History of the Presidency was one of the most fascinating classes I took at Ohio University some 30-odd years ago.
I can't remember the professor's name who taught it. I should, he was very good. It was the only class I had with him, but what made it intriguing was his utter disregard for political slant. That was unusual in the mid-to-late 1980s. It's all but extinct today.
The same professor argued the merits of Franklin Delano Roosevelt's New Deal policies in the 1930s, and the high-stakes poker Ronald Reagan was playing with the Soviet Union in 1980s foreign policy that eventually led to the crumbling of the Iron Curtain -- current events at that time.
I can't imagine meeting an individual in higher education who could approach this topic from such a neutral standpoint amid today's polarizing climate.
Among this professor's most memorable theories was timing of death. He argued history is framed dramatically in favor of those who died at the peak of their popularity. In U.S. history, Abraham Lincoln and John F. Kennedy are perfect examples.
Both men are remembered in a positive light today, but their successors (Andrew Johnson and Lyndon Baines Johnson) were vilified for following through on Lincoln and Kennedy's policies. Would history view Lincoln or Kennedy the same had they lived another four years?
Russian ruler Joseph Stalin was another off-topic, but interesting figure bolstering this point. Had Stalin died in the summer of 1945, as the Red Army crushed Hitler on the Eastern Front, he might today be considered a world hero. Instead, the professor argued, Stalin lived another eight years and his brutal reign led to the extermination of millions of people throughout Europe.
We also touched, albeit briefly, on Ohio's history in the presidency. The Buckeye state is tied with Virginia for producing the most presidents -- although there is controversy when it comes to William Henry Harrison, born in Virginia, but elected as a resident of North Bend, Ohio.
There is little doubt Virginia's list is far more distinguished than ours. Which presidential starting lineup would you rather put at the diplomatic table?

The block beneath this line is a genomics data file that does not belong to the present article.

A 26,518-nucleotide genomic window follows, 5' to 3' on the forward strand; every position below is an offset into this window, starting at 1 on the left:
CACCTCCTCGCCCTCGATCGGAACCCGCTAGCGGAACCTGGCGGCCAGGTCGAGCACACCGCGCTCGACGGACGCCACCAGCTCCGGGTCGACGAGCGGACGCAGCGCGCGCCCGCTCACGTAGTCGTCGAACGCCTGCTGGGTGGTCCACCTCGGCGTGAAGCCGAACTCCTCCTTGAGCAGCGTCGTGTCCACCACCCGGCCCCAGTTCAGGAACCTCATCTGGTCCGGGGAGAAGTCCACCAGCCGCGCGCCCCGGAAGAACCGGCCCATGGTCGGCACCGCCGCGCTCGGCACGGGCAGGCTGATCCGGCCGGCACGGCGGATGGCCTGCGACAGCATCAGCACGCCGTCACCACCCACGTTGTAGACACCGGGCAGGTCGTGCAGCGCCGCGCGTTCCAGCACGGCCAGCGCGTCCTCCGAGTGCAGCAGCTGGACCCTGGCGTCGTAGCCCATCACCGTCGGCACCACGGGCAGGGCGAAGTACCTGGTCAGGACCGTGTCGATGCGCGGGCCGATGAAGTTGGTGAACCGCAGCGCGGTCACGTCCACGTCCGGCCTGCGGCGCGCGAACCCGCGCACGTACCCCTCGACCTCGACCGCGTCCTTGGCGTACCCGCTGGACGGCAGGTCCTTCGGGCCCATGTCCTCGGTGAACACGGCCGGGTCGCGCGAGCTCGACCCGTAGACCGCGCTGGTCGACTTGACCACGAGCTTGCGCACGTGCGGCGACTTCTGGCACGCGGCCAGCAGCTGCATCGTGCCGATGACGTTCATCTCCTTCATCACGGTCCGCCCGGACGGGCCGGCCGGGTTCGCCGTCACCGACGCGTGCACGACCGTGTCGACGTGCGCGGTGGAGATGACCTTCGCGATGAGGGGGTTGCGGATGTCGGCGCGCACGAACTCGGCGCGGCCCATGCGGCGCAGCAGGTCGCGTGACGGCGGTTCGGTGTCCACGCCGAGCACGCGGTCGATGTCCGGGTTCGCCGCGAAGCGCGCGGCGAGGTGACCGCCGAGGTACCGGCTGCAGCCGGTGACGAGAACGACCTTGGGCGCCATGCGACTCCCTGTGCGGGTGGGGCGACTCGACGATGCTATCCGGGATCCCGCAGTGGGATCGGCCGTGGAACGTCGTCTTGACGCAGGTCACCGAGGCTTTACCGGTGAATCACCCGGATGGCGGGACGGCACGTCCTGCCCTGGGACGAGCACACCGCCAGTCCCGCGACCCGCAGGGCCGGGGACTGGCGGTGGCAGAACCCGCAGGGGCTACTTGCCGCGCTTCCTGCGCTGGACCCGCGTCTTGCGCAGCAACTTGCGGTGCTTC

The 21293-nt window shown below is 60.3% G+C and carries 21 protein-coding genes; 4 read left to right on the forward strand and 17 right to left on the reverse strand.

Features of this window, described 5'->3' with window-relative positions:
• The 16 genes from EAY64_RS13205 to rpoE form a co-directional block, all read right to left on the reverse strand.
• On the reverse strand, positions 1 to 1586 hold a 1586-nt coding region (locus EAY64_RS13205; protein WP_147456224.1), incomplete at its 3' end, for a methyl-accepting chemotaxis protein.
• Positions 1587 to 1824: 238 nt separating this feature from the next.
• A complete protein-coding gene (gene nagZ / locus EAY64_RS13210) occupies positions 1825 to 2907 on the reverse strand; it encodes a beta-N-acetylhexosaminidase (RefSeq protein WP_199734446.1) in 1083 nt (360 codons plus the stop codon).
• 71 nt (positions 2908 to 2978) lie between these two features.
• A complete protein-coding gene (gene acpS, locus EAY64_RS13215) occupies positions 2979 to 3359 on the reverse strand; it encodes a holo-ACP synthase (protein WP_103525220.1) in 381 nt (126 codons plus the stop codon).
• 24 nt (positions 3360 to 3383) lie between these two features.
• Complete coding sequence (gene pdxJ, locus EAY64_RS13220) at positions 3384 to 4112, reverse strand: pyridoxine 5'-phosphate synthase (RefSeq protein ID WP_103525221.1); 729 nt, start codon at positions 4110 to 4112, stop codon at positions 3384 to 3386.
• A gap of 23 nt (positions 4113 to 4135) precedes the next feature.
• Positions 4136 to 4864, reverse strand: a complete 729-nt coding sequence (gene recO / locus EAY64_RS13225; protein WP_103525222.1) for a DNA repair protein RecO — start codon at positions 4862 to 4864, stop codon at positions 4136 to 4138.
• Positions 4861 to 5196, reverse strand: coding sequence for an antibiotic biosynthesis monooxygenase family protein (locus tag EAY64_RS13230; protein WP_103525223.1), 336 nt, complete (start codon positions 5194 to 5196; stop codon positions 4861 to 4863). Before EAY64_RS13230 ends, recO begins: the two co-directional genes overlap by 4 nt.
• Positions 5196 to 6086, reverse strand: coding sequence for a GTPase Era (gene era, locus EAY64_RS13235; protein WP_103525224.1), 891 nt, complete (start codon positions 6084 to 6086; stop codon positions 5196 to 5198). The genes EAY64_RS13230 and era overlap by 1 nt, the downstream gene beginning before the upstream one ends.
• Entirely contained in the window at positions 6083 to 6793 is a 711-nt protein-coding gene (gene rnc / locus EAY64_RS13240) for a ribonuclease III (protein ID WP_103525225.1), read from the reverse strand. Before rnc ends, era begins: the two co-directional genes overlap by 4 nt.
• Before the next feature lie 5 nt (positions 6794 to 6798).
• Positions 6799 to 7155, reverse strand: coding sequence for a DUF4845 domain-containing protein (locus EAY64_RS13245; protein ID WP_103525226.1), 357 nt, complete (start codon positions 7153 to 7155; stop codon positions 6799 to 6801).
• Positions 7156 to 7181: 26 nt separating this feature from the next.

Virginia boasts George Washington, Thomas Jefferson, James Madison, James Monroe, William Henry Harrison, John Tyler, Zachary Taylor, and Woodrow Wilson.
Ohio products include: William Henry Harrison, Ulysses S. Grant, Rutherford B. Hayes, James A. Garfield, Benjamin Harrison, William McKinley, William Howard Taft and Warren Harding.
Harding, from Marion, was Ohio's most recent president. He continued a tragic tradition of dying while in office, like half of all Buckeyes who reached the White House, joining William Henry Harrison, Garfield and McKinley. The latter two were assassinated.
William Henry Harrison, Hayes, Garfield and obviously Grant were all military generals. Hayes, Garfield, Grant and McKinley, who reached the rank of major, were all Civil War veterans. Grant was the unquestioned hero of all Union military leaders. His influence seemed to set a trend, too.
Ohio absolutely dominated the presidential landscape in the post-Civil War era. From 1869 to 1923, seven presidents from Ohio served 26 1/2 years in the Oval Office. Oddly, none of these men really distinguished themselves in the job. Only Grant was re-elected, and his administration was racked with scandal.
So that's the background.
Over the next eight weeks we're going to take a snapshot look at each of Ohio's sons who was voted into the highest office in the land.